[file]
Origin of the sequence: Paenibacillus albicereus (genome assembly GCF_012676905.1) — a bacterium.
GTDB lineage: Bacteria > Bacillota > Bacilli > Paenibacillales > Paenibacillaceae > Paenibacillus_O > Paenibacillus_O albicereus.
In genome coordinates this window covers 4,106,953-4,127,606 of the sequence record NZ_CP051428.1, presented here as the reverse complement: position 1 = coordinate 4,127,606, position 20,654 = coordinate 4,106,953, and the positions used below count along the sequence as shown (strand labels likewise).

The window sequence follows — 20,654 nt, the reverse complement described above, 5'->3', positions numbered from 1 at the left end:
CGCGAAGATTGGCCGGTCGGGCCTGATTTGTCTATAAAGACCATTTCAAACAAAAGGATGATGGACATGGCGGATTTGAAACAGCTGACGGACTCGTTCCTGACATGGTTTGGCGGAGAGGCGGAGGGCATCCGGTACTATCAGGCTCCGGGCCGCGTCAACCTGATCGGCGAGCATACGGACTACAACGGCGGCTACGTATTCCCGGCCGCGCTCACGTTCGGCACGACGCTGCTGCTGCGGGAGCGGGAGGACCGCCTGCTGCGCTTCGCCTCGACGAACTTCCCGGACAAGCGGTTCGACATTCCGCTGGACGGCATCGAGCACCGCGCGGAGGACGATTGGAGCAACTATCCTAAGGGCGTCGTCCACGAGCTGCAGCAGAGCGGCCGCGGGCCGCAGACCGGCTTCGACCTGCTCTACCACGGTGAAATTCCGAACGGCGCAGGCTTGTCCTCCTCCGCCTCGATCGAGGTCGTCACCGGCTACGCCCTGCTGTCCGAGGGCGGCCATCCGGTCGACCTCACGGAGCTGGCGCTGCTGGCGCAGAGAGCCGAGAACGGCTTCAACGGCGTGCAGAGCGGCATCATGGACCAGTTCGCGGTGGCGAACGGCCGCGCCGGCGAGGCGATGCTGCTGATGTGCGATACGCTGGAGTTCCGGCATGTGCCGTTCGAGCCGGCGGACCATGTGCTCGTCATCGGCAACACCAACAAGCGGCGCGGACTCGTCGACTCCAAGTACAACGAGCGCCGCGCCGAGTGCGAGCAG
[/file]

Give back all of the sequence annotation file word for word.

Origin of the sequence: Paenibacillus albicereus (genome assembly GCF_012676905.1) — a bacterium.
GTDB lineage: Bacteria > Bacillota > Bacilli > Paenibacillales > Paenibacillaceae > Paenibacillus_O > Paenibacillus_O albicereus.
In genome coordinates this window covers 4,106,953-4,127,606 of the sequence record NZ_CP051428.1, presented here as the reverse complement: position 1 = coordinate 4,127,606, position 20,654 = coordinate 4,106,953, and the positions used below count along the sequence as shown (strand labels likewise).

The window sequence follows — 20,654 nt, the reverse complement described above, 5'->3', positions numbered from 1 at the left end:
CGCGAAGATTGGCCGGTCGGGCCTGATTTGTCTATAAAGACCATTTCAAACAAAAGGATGATGGACATGGCGGATTTGAAACAGCTGACGGACTCGTTCCTGACATGGTTTGGCGGAGAGGCGGAGGGCATCCGGTACTATCAGGCTCCGGGCCGCGTCAACCTGATCGGCGAGCATACGGACTACAACGGCGGCTACGTATTCCCGGCCGCGCTCACGTTCGGCACGACGCTGCTGCTGCGGGAGCGGGAGGACCGCCTGCTGCGCTTCGCCTCGACGAACTTCCCGGACAAGCGGTTCGACATTCCGCTGGACGGCATCGAGCACCGCGCGGAGGACGATTGGAGCAACTATCCTAAGGGCGTCGTCCACGAGCTGCAGCAGAGCGGCCGCGGGCCGCAGACCGGCTTCGACCTGCTCTACCACGGTGAAATTCCGAACGGCGCAGGCTTGTCCTCCTCCGCCTCGATCGAGGTCGTCACCGGCTACGCCCTGCTGTCCGAGGGCGGCCATCCGGTCGACCTCACGGAGCTGGCGCTGCTGGCGCAGAGAGCCGAGAACGGCTTCAACGGCGTGCAGAGCGGCATCATGGACCAGTTCGCGGTGGCGAACGGCCGCGCCGGCGAGGCGATGCTGCTGATGTGCGATACGCTGGAGTTCCGGCATGTGCCGTTCGAGCCGGCGGACCATGTGCTCGTCATCGGCAACACCAACAAGCGGCGCGGACTCGTCGACTCCAAGTACAACGAGCGCCGCGCCGAGTGCGAGCAG